Edit: must also add that i do not know how much photoshoping has been done to the photos either

    • Their physical dimensions of breadth and depth are measured in positive numbers, thus “plus” size.
      Compared to traditional models who are a size “0” or below and thus only exist in one dimensional space given by their height. This is also why these model’s figures are never seen in real life – it requires some “creative license” to depict them in our frame of reference and thus only appear in Photoshopped magazines.

  • + size just means the amount of food they consume vs the amount they vomit each day is a positive value.

  • Can we also start referring to supermodels or catwalk models as “undernourishedmodels”?
    These people look normal and look awesome. Regular models, why are they still popular?

  • Who is making/selling clothes that fit these people? The shirts I bought in the 90s which are size L, are now XXXL more often than not.

    What’s more frustrating is that if you go into clothing stores in Europe and USA then you will easily find regular sized clothing, but the same brands only sell skinny-ized versions in Australia. I think we’re now basically just getting excess stock from Asian outlets.

    • I find the opposite. I think it’s called ‘vanity sizing’? I used to fit a 10-12, now I fit a 8-10, and I haven’t lost weight (if anything, I’ve put it on).

      • I’m a bit weary of clothing store personnel asking what size I am. I say “you tell me” as there is no rhyme or reason to men’s sizing any more. I could be anywhere between an M and a XXXL from a single retail brand

        • Just remember the Chinese sizing is different to US, which is different to Europe/UK. Plus the discrepancies in the same brand, YMMV. Very annoying.

          • Of course they are. They only care about selling the damn things. Annoying as you have to try every piece of clothing because they’re all different sizes of ‘M’ or whatever.

          • Time for Lifehacker to do an explainer on why computerised inventory tracking doesn’t work for many industries (like clothing retail, where they always sell out of the same sizes at the start of a season and are left with the same ill-fitting assortment, year on year on year.)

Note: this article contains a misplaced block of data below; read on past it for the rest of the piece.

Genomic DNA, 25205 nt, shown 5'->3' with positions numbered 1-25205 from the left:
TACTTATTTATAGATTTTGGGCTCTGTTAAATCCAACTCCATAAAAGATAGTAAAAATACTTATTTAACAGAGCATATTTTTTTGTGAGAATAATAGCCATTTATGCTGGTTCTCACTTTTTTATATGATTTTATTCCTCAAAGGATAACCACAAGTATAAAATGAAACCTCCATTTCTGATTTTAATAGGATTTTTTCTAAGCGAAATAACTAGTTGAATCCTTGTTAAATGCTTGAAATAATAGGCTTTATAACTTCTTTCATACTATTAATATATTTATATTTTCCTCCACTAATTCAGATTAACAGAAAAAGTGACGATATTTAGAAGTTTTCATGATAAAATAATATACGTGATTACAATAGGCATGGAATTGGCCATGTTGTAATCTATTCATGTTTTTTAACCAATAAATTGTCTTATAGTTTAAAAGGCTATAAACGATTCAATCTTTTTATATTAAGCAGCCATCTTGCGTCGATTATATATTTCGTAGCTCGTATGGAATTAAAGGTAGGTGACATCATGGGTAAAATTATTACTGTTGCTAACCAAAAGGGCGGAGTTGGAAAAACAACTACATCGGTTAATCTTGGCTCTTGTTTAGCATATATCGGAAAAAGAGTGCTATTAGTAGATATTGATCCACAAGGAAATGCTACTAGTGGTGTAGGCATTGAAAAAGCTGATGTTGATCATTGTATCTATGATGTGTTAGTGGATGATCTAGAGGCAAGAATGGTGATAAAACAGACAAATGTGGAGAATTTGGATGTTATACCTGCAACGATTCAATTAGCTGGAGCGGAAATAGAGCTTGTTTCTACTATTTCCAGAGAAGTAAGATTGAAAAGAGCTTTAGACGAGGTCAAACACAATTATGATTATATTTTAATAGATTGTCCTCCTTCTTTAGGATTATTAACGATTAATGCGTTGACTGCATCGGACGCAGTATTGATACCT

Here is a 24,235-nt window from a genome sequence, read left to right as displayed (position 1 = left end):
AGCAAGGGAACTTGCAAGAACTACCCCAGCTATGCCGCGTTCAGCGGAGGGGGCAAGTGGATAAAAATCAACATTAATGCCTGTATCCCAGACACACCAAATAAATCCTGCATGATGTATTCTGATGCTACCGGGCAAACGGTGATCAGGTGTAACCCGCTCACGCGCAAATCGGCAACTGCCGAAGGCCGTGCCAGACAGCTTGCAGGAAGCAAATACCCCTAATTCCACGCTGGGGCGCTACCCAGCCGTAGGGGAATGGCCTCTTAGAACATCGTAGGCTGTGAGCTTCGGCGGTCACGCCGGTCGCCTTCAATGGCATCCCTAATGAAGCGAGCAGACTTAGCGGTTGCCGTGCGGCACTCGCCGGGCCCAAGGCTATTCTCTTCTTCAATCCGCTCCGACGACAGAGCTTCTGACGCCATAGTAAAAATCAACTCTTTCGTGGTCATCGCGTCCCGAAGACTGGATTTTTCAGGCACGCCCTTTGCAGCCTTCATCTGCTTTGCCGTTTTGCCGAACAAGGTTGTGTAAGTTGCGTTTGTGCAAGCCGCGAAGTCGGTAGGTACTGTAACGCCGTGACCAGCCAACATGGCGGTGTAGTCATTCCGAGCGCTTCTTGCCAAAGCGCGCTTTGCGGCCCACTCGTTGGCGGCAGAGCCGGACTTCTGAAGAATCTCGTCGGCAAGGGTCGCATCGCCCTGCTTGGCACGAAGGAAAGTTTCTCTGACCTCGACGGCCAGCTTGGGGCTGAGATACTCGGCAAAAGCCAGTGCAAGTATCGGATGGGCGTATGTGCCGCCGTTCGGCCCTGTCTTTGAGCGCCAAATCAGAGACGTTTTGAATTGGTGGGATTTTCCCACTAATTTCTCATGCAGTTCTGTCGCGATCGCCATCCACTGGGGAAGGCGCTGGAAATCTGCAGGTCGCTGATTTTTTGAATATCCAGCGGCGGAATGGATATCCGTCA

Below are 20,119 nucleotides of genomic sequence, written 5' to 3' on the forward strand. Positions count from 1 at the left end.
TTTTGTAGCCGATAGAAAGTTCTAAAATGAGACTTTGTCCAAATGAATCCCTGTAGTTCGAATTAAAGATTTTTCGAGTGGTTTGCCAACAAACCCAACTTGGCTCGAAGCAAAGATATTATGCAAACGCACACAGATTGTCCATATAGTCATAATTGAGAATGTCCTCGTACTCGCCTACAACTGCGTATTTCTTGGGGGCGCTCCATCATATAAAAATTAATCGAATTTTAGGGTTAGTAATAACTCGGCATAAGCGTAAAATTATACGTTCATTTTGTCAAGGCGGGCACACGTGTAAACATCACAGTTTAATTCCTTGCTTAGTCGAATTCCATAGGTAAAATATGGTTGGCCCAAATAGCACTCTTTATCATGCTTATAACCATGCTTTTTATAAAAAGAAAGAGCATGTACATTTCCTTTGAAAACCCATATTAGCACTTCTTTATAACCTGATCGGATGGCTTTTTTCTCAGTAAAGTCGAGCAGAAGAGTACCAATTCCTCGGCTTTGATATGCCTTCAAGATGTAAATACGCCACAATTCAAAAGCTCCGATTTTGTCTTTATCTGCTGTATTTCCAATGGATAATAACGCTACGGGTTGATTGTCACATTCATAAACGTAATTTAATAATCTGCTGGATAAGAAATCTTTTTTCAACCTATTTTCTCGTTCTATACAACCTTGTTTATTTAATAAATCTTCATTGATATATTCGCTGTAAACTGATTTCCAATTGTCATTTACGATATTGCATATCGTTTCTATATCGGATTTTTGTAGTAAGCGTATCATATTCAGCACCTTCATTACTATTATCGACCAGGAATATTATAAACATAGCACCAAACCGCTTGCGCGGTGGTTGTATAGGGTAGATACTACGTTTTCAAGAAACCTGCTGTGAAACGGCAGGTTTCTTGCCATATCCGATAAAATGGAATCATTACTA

• Hey Chris,

    I’m disappointed the photos are so unequal. Man gets comfy warm clothes, woman gets underwear and swimwear.

    • Thanks for your comment Karen. Those were the images that were supplied to us when we originally interviewed the couple.

      Also, it’s worth noting that adverts for plus-size male swimwear/underwear are virtually non-existent while adverts for plus-size female swimwear/underwear are quite common. That’s just the nature of the industry.

  • If you can pinch you stomach fat and pull it out from your stomach, you are over weight. Though this is not a fool proof measure as with different body types people can carry weight differently.
    Just because being bigger may be average or normal by todays standards does not get away from that, too thin is an issue as well as malnutrition is not healthy either.
    But we need to get away from the I’m average so that’s ok mentality when the average person is over weight.

  • F****k advertising in general.
    They are probably modelling clothing / items made in China under slave-like wage conditions to be sold to mindless consumers all over the world anyway, undercutting and dissolving quality local work, leaving massive carbon footprints and pollution too.

    Or perhaps they are modelling a Swiss watch for people with too much money.
    I never see “models” advertising anything worthwhile.
    They almost invariably advertise turds.

    That’s a model’s job most of the time.
    Size zero / size a million, doesn’t matter.
    Best try not to pay any attention to any of it.
    It’s all garbage.

    Not a “profession” worth giving any kind of a nod to in any regard, IMO.